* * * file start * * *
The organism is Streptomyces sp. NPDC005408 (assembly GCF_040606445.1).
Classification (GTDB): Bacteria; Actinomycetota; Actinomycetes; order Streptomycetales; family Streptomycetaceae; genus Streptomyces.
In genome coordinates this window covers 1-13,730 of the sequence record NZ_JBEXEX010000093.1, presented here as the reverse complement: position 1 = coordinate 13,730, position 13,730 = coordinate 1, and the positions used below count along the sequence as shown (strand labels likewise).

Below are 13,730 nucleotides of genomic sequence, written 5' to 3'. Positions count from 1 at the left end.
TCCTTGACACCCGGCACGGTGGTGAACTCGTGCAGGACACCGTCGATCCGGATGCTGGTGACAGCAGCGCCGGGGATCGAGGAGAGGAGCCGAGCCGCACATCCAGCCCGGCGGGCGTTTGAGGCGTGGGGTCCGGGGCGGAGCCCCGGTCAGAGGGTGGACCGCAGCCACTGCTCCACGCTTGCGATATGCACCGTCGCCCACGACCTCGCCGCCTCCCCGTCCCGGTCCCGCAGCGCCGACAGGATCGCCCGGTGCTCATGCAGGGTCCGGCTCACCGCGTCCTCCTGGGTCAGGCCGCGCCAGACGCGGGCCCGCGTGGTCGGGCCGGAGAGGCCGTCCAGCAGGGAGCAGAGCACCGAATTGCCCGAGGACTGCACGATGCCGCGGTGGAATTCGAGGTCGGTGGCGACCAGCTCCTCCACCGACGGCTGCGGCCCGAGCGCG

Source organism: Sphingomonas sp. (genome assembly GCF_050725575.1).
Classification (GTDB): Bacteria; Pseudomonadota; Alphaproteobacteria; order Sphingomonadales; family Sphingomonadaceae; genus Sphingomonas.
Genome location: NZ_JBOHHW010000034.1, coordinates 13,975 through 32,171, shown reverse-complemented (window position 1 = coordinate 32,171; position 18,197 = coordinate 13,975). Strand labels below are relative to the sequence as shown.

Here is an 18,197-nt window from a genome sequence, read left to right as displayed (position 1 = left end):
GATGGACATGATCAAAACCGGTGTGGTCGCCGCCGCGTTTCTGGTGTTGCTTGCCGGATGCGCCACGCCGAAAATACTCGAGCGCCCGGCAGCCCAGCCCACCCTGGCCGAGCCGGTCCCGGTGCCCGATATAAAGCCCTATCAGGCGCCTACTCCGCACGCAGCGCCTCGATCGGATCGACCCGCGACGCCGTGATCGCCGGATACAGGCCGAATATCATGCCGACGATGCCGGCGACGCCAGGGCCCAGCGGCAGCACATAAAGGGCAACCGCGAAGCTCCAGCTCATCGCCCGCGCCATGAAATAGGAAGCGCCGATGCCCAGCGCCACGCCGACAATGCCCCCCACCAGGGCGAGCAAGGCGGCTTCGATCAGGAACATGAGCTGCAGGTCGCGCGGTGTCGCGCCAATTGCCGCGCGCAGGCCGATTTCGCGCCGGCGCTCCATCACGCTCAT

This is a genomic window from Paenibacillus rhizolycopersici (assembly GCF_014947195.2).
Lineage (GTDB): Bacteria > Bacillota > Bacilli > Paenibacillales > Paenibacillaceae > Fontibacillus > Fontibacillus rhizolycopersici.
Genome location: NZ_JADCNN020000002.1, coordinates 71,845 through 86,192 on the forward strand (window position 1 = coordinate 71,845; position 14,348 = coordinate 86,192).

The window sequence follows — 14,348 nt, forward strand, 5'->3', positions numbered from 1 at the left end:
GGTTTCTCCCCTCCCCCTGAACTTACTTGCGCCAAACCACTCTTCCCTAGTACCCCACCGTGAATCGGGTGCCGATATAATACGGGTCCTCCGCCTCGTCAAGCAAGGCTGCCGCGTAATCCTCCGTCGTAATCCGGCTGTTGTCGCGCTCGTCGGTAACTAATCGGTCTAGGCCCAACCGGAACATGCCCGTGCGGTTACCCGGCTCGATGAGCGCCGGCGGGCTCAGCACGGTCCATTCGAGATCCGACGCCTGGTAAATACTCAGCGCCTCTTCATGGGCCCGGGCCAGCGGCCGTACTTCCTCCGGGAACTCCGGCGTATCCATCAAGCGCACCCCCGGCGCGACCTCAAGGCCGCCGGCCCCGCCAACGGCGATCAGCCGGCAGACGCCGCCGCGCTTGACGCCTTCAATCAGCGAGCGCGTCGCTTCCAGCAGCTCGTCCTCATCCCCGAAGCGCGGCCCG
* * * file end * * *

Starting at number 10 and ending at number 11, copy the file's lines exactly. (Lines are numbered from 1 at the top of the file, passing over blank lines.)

GATGGACATGATCAAAACCGGTGTGGTCGCCGCCGCGTTTCTGGTGTTGCTTGCCGGATGCGCCACGCCGAAAATACTCGAGCGCCCGGCAGCCCAGCCCACCCTGGCCGAGCCGGTCCCGGTGCCCGATATAAAGCCCTATCAGGCGCCTACTCCGCACGCAGCGCCTCGATCGGATCGACCCGCGACGCCGTGATCGCCGGATACAGGCCGAATATCATGCCGACGATGCCGGCGACGCCAGGGCCCAGCGGCAGCACATAAAGGGCAACCGCGAAGCTCCAGCTCATCGCCCGCGCCATGAAATAGGAAGCGCCGATGCCCAGCGCCACGCCGACAATGCCCCCCACCAGGGCGAGCAAGGCGGCTTCGATCAGGAACATGAGCTGCAGGTCGCGCGGTGTCGCGCCAATTGCCGCGCGCAGGCCGATTTCGCGCCGGCGCTCCATCACGCTCAT

This is a genomic window from Paenibacillus rhizolycopersici (assembly GCF_014947195.2).